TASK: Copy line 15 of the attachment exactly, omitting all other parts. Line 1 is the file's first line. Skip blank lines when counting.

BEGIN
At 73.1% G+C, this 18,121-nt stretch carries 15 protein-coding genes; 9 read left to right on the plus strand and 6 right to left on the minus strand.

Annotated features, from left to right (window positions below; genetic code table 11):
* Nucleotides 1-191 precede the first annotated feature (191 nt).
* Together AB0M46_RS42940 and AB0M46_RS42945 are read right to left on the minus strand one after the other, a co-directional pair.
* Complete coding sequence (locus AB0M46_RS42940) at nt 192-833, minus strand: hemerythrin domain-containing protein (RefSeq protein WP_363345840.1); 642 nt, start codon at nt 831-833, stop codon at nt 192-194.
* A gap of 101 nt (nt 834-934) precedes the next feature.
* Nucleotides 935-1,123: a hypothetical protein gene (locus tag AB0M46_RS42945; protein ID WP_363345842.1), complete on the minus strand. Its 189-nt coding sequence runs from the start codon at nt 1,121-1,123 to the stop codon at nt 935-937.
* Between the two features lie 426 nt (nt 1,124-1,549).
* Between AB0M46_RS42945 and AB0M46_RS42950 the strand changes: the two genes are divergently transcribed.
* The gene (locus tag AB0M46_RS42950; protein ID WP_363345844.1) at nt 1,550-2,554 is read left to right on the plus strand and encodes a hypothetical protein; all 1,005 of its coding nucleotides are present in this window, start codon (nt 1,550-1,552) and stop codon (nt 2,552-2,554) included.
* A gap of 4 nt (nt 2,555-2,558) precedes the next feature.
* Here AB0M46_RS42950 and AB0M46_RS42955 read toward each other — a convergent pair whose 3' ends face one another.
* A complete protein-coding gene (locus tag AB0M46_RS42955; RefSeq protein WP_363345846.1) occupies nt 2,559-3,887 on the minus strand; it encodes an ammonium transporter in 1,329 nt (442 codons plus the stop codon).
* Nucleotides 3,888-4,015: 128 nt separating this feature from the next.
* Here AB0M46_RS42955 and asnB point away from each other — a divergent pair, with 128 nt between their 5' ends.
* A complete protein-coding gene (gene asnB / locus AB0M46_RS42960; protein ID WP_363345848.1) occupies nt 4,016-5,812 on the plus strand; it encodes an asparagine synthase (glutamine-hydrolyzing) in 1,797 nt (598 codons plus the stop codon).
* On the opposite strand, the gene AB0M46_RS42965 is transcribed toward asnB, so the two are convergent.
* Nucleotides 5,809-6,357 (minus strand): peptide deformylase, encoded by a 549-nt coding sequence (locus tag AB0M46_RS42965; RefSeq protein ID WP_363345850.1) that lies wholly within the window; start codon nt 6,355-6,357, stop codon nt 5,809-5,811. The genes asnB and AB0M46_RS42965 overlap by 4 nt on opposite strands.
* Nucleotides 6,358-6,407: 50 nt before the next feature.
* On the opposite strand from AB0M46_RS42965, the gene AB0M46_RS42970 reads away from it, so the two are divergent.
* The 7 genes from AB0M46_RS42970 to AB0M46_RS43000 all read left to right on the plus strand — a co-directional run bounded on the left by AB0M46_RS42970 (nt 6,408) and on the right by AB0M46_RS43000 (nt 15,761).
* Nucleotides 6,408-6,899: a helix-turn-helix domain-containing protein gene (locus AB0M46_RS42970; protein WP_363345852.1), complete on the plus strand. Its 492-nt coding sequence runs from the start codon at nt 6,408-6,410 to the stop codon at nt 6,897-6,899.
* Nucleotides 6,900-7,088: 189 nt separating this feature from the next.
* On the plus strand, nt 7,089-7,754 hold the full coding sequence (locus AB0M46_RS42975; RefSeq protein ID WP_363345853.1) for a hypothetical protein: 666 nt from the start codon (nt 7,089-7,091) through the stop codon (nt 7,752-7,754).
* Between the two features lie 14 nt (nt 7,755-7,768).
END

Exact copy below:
* Here AB0M46_RS42955 and asnB point away from each other — a divergent pair, with 128 nt between their 5' ends.